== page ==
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Six reasons why plastic pallets are still gaining traction

Lighter, more resistant and more hygienic, plastic pallets are gaining on wooden pallets. Every day, more hauliers are using them to transport goods, while benefitting from their advantages.

Plastic pallets are on their way up

Metal, cardboard, aluminium, fibreboard… And, of course, wood. Although wood is still predominantly used to produce pallets, every day, plastic gains more traction. The advantages of plastic pallets mean their market share is increasing, and in the next few years, it is possible that we will witness one of the most significant changes in the transportation industry in quite some time.
Plastic pallets are produced with far-ranging measurements, going from the smallest dimensions (400 mm x 600 mm) to the largest (1200 mm x 1200 mm). Between these two extremes, pallets can measure 800 mm x 1200 mm, 1000 mm x 1200 mm, 1100 mm x 1300 mm and 1140 mm x 1140 mm.

Lighter weight, greater resistance

Plastic pallets have many noteworthy features, but two of the most important are invisible: their lighter weight and greater resistance. In a sector in which weight plays such a decisive role, reducing it is a competitive advantage because it lowers the cost of fuel for each journey. Moreover, plastic has lastingly high resistance. That cannot be said for wood, which is affected by impacts and tends to warp and split.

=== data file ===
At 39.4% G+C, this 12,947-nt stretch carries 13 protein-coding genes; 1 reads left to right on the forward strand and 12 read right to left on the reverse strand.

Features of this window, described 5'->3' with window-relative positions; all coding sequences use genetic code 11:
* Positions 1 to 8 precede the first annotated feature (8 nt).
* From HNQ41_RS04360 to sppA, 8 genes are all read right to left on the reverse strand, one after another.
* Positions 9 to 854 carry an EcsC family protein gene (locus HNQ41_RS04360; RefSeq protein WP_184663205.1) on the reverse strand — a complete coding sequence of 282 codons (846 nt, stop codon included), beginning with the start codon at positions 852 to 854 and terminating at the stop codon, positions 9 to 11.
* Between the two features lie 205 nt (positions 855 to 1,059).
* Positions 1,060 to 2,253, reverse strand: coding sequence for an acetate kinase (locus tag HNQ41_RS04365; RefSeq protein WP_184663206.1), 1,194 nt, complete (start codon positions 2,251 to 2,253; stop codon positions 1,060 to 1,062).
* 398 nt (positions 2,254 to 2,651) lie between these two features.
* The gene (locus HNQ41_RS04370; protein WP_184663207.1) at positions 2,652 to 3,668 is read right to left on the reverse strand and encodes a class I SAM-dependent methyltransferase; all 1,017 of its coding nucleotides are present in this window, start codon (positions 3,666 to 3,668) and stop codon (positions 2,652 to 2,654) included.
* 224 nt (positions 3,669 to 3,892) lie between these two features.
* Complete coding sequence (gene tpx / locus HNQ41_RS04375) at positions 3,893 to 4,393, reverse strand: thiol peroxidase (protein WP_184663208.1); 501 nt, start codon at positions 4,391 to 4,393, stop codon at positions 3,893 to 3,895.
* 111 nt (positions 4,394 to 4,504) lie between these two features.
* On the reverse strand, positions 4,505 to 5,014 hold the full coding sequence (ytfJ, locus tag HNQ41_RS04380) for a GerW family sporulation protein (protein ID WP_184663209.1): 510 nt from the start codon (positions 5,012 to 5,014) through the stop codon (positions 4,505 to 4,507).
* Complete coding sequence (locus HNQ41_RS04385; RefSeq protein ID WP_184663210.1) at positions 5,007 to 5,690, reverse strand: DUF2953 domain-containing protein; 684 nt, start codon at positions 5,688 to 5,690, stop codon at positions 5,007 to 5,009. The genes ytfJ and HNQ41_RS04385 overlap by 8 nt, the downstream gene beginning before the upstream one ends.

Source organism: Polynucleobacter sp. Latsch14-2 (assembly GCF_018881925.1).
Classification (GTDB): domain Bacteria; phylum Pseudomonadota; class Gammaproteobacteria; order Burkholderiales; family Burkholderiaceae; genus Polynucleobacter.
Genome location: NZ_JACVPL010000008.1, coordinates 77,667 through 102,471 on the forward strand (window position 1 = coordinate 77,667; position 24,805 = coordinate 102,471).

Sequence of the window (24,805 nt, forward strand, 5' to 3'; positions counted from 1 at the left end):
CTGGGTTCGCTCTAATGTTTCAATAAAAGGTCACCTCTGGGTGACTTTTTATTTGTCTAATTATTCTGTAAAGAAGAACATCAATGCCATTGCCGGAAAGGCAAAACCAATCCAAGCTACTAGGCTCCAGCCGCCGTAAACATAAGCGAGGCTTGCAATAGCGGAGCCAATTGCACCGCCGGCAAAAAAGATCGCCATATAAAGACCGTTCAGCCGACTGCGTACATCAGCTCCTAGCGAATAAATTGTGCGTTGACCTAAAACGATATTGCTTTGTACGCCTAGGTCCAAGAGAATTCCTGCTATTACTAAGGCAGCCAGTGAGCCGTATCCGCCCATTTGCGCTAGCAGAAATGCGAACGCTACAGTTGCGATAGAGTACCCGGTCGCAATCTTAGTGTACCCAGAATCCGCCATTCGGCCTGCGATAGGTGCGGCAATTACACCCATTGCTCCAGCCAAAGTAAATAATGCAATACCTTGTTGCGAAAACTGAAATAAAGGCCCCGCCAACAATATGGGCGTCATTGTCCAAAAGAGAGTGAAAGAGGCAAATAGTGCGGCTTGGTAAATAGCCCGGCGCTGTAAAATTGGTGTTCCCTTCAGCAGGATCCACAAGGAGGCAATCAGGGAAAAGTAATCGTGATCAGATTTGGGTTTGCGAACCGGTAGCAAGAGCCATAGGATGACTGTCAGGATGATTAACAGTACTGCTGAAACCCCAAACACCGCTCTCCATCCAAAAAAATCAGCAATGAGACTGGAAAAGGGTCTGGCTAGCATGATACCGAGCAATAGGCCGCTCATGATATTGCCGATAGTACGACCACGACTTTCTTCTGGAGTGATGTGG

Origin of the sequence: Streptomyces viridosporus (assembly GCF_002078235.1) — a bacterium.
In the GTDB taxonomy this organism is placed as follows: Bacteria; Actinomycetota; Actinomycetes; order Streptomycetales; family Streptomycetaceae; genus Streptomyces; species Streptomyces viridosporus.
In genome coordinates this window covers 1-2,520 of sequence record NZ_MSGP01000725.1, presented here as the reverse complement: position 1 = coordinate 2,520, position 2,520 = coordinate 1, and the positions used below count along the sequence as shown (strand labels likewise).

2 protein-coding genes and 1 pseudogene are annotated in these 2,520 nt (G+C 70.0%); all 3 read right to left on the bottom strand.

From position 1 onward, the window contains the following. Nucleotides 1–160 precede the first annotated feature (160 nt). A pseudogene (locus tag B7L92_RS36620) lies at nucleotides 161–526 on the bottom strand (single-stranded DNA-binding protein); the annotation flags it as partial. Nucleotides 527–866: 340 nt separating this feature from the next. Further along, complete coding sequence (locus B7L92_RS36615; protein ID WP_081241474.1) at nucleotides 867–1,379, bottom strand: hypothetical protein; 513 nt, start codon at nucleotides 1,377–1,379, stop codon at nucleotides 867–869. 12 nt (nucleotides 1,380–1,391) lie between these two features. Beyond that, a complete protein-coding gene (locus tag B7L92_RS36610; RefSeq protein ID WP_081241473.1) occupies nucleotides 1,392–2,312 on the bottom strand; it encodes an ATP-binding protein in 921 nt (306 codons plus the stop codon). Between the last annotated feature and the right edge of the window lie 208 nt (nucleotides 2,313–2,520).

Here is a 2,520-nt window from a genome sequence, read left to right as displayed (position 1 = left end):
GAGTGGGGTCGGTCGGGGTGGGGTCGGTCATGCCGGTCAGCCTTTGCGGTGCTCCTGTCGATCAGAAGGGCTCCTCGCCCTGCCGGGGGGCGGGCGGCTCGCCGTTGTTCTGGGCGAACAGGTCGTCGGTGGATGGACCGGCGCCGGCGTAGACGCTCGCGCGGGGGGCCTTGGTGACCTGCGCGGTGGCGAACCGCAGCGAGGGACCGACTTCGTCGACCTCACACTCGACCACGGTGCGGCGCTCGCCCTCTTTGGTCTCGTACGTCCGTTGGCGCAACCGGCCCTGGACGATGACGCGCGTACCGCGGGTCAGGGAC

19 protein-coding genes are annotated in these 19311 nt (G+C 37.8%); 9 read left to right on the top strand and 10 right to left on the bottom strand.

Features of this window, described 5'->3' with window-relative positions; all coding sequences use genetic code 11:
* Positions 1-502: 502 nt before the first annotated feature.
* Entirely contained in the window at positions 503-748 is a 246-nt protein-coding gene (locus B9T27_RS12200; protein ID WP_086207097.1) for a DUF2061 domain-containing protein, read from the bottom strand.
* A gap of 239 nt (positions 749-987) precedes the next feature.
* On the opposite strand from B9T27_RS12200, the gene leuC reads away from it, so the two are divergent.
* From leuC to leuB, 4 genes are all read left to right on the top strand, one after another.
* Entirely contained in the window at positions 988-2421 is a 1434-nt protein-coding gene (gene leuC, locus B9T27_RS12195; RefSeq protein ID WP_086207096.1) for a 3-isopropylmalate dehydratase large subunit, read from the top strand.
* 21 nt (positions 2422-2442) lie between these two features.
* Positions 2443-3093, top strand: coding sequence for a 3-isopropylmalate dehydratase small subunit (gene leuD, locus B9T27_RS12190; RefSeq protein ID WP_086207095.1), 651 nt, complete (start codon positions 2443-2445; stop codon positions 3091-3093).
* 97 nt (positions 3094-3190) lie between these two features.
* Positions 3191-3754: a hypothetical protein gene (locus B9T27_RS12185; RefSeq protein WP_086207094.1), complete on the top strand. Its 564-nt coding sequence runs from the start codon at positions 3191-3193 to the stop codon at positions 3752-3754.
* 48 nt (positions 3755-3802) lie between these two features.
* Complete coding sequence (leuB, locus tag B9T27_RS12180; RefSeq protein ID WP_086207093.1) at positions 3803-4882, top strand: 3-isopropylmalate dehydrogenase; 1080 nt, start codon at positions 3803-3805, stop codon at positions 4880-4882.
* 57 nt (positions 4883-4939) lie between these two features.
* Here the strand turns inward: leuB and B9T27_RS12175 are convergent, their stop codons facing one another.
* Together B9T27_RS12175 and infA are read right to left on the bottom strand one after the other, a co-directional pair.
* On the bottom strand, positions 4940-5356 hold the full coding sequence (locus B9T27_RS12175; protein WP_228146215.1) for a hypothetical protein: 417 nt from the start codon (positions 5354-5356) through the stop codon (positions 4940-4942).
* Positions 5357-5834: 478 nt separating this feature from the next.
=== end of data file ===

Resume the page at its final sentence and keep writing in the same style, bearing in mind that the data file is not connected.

Longer useful life

Plastic pallets can last up to five times longer than wooden pallets. The thermoplastics used to produce them are designed to be resistant to sudden changes in temperature, impacts, friction and falls, as well as bacteria. Nor do basic or acidic chemical products compromise their useful life.


While wooden pallets require regular maintenance due to splinters, loose boards or protruding nails, plastic pallets do not require maintenance. That is another reason why they are more economical in the medium and long term. With only an occasional wash, their condition is always as it was on the first day. Repairs are simple and do not require specialised personnel.


The manual handling of a pallet always implies a certain risk, as wood can contain splinters or protruding parts that may prove harmful. Plastic pallets eliminate that risk and are consequently safer for hauliers and transport operators.

Less of a waste of space

Plastic pallets can be stacked, which optimises storage space when they are not in use. When stacked, they take up far less space than wooden pallets.

More ecological

Plastic pallets are 100% recyclable, so when they are no longer of use, they can be recycled to produce new units. Wooden pallets are made from tree felling, which is not as ecological.

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